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The Future of Catholic Schools: Podcast

This week, City Journal editor Brian Anderson interviewed the Partnership’s Superintendent, Kathleen Porter-Magee, for 10 Blocks, the City Journal’s podcast. Their conversation touched on the intersection of Catholic schools and public policy as we emerge from the pandemic. A few excerpts from Kathleen’s interview:

About School Choice in the Pandemic:

The families that we serve in Cleveland, Ohio, regardless of their own economic background or their own ability to pay, were able to take, essentially, the Cleveland voucher and use it to attend schools that were open…

It’s just an equity issue. We should not be limiting options and limiting choice to only those families who can afford it. I think you don’t need to look any further than New York City, in the neighborhoods where our schools, the schools we serve at the Partnership, are located: the public schools struggle in normal years, and then when faced with a crisis that COVID presented, they struggled even more. The families were locked out, they themselves were facing crisis, their children were facing crisis, but they were essentially told to wait because they could not access any sort of public money to opt out of a system that wasn’t serving their needs—that just seems like the definition of inequality.

About the Call to Action for Catholic School Leaders:

As a Catholic school leader, I also see that we can’t sit around and wait for school choice and hope that that will save us. There are actually a tremendous number of things that we can do as Catholic school leaders. We have a lot of agency, and I think a lot more agency than we sometimes realize or exercise. And so one of those things is trying to get better about sharing the good news of what a Catholic education can do and can provide and being very intentional about marketing and outreach.

…The admissions process at some Catholic schools is onerous…again, if you’ve got a family who is in crisis, is struggling with an economic crisis or a health crisis, or some other crisis, trying to meet those paperwork or admissions barriers can be really challenging. So one of the things that we did this year was make a commitment to reduce every barrier that we may have intentionally or unintentionally erected. We made sure to pull it away so that we could increase access to as many students and as many families as we’re seeking out a Catholic school education.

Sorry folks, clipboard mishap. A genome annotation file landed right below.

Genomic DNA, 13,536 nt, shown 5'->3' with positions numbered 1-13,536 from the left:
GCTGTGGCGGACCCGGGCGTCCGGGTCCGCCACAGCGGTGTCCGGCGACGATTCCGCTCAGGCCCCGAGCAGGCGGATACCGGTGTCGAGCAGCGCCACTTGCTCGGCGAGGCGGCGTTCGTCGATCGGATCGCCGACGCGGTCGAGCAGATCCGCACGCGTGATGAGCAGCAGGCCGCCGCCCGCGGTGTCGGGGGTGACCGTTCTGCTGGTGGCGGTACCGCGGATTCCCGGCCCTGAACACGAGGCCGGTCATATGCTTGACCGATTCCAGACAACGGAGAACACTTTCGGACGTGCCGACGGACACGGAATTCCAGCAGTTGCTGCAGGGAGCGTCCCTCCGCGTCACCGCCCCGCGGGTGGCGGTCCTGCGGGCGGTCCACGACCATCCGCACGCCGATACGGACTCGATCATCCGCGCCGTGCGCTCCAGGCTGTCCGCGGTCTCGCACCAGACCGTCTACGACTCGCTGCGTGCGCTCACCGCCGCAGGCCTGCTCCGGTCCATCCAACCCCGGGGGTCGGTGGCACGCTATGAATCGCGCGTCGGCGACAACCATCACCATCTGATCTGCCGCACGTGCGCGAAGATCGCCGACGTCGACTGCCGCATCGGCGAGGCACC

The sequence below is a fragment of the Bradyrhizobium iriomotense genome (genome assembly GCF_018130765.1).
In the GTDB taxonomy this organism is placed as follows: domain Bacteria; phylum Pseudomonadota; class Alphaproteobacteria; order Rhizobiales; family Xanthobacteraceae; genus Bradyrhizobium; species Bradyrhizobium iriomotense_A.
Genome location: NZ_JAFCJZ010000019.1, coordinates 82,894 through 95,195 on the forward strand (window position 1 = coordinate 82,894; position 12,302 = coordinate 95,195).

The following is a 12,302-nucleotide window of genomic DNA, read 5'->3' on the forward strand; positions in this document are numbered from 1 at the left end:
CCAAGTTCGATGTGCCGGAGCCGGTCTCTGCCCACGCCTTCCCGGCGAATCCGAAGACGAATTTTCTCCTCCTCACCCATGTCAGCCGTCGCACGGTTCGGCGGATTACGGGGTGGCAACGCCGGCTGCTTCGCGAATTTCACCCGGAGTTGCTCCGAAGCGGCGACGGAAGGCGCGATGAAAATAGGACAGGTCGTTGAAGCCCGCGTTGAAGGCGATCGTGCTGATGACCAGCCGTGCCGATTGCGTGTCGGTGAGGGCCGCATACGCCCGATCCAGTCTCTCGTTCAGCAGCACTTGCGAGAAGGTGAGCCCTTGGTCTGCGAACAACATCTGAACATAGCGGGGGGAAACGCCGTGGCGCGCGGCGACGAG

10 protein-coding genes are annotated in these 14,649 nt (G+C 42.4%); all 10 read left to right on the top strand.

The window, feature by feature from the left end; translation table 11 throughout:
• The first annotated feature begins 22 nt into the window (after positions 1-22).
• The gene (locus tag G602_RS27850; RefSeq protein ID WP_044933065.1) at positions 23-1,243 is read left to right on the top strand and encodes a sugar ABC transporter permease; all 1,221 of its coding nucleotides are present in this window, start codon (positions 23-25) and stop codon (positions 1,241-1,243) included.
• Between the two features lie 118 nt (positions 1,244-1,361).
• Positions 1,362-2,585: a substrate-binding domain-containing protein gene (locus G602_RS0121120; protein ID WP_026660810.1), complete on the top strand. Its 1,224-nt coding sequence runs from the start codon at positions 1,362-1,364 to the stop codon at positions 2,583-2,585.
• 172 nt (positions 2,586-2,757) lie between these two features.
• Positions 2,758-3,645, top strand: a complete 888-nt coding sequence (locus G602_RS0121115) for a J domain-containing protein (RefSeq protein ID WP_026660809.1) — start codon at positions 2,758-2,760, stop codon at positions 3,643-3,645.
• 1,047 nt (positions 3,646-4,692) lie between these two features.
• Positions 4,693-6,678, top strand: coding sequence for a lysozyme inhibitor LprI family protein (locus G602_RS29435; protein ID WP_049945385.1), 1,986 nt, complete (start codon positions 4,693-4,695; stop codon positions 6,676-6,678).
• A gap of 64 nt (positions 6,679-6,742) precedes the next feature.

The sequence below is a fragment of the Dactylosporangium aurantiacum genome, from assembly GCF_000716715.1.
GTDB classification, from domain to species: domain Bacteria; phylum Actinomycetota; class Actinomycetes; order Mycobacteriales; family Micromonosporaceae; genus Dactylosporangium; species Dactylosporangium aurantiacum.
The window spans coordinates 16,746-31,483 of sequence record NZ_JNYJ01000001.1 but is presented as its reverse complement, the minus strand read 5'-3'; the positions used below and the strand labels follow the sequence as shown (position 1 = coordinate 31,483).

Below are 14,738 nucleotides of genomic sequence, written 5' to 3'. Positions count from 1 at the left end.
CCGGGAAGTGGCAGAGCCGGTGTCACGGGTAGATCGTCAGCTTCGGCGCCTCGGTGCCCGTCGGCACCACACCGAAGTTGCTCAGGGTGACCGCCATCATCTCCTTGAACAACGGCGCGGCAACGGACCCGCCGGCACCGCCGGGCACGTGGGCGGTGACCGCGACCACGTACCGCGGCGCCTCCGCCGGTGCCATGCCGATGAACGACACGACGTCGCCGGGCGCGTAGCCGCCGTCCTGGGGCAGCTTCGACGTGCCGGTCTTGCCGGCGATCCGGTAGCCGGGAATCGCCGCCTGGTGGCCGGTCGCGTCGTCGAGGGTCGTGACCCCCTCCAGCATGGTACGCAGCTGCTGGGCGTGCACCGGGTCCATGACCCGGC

About Competition from Charter Schools:

I feel like as choice advocates ourselves, we have to embrace that competition. So it is true that the expansion of charter schools, particularly in cities like New York, has hurt Catholic school enrollment. There’s no question. But again, if we believe that choice and competition is a net positive for families and communities, then I feel like as Catholic school leaders, we need to really embrace that and we need to make sure we’re building our own competitive advantage.

…One of the things we needed to do was take a really hard look at what we were offering and say, “Are we actually competitive with the highest performing charter schools, with the highest performing public schools?” And if not, that again is on us to improve. So we did.

…While the academic competition is stiff, the reality is because we are faith-based schools, the way we can wrap character education, values and faith around every piece of our education is unique. So now that is something that we are really intentional about and trying to focus on as we recruit new families, is that the families see that there is something different. It’s more.

One of the things that we say this year is there is no test for a good life, but there is a school. And what we mean by that is when we think about educating for the good life, academics is obviously a critical part of it, but it’s more than that. And I think as Catholic school leaders, that gets back to the question you asked before, about how are we marketing? Are we celebrating those things that make us unique? Because that’s where our competitive advantage will be.

Listen to the full podcast or read a transcript here